New Ohio Laws Fine Drivers With Distracting Dogs

We all know driving while distracted is dangerous, but have you ever thought about distraction from your pets while driving? One town in Ohio has, and now has a law allowing police to cite drivers who operate cars with pets in their laps.


It’s the proverbial road-trip with your pet. You think, “I’ll not harness her in; she’ll be fine just sleeping on the back seat.”


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Except she isn’t, and she wants to be in.your.lap the entire trip. You may be a bit (a lot?) distracted, and it’s a good thing you don’t get into an accident. That scenario is one that lawmakers in the village of Mantua, Ohio are hoping to prevent with a new law that allows the local police to cite distracted drivers. And that includes drivers distracted by their pets.


Yes, that means that not only can you be cited for texting while driving, but also for having your pet in your lap while driving. Additionally, if your dog is not in your lap, but distracts you, you can also be cited. If your dog creates a situation in which you cause an accident, you will get at minimum a misdemeanor of the third degree. You can also get that misdemeanor if you are caught driving with your pet in your lap more than once in a year.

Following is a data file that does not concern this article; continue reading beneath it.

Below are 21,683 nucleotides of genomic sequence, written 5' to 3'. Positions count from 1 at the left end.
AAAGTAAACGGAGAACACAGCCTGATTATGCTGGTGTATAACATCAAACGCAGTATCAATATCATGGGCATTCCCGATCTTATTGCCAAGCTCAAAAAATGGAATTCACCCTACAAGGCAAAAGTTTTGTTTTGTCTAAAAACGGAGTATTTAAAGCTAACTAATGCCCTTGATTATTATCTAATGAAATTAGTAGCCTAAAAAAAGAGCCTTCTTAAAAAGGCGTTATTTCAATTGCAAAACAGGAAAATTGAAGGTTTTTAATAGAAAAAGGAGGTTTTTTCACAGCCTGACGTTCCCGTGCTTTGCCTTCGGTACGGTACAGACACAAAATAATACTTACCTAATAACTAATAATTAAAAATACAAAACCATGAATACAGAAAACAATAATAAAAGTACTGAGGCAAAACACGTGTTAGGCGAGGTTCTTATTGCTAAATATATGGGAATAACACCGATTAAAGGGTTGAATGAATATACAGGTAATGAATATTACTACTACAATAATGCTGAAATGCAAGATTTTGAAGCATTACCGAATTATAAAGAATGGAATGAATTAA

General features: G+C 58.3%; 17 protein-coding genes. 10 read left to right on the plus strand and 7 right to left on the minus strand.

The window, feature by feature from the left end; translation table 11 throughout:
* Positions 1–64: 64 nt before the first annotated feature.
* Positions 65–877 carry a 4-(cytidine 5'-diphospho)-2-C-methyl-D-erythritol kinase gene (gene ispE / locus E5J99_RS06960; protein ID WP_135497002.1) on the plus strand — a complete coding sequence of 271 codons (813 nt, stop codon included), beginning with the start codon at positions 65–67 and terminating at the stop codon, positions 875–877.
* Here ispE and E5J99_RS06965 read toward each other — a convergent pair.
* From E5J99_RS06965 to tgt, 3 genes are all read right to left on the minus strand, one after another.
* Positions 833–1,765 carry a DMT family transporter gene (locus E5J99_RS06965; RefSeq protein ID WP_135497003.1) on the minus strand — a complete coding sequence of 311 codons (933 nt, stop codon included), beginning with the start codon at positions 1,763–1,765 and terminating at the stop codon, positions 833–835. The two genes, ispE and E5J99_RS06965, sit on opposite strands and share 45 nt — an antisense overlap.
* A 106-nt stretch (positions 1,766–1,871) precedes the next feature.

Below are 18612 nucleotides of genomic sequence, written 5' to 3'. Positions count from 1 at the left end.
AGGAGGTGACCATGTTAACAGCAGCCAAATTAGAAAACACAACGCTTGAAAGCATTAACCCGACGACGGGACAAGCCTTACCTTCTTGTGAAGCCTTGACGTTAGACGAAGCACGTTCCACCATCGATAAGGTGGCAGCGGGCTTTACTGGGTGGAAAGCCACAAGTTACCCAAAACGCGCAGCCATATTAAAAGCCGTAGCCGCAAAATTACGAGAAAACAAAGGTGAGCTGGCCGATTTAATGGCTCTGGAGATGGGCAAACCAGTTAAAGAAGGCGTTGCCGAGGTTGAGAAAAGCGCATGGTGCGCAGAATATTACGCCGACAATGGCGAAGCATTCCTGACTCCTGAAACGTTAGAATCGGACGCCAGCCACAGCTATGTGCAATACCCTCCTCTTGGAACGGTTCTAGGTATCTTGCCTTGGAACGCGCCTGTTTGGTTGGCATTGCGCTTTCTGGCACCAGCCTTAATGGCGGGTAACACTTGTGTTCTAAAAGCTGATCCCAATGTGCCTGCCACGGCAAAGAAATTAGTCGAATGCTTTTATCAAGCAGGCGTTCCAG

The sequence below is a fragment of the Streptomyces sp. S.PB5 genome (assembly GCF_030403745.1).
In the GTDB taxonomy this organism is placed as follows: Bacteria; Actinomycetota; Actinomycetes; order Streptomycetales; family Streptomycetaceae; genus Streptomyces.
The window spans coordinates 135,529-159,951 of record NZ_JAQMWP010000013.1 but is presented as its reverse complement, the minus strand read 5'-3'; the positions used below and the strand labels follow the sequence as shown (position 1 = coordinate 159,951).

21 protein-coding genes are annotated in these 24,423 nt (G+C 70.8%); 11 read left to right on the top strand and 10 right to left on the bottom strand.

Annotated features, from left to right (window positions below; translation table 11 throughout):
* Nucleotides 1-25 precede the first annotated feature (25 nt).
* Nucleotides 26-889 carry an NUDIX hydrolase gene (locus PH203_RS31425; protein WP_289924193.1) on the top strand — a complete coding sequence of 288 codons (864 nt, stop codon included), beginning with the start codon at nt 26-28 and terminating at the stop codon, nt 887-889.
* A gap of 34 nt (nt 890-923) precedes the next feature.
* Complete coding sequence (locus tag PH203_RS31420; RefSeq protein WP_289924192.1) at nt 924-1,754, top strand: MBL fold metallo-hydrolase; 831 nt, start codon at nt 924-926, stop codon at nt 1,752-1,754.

Not many places in the country actually prohibit people from driving with their pets in their laps, but that seems to be changing as more and more recognition of the dangers to other drivers as well as those in the car happens. In Hawaii, driving with a dog in one’s lap is forbidden and in New Jersey, those who drive with animals who are not buckled in also may be fined. This falls under the state’s animal cruelty laws, as it’s safer to have your dog buckled just as you would your human passengers.


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And so beginning the 20th of this month, drivers in Mantua will be fined if they’re seen with Fido in their lap. If you’re planning a trip this holiday season, consider safety practices for your dogs too. An accident could be the end of their life as well, and a simple thing like a carrier or restraint system could make all the difference.

Lori Ennis
Lori Ennis

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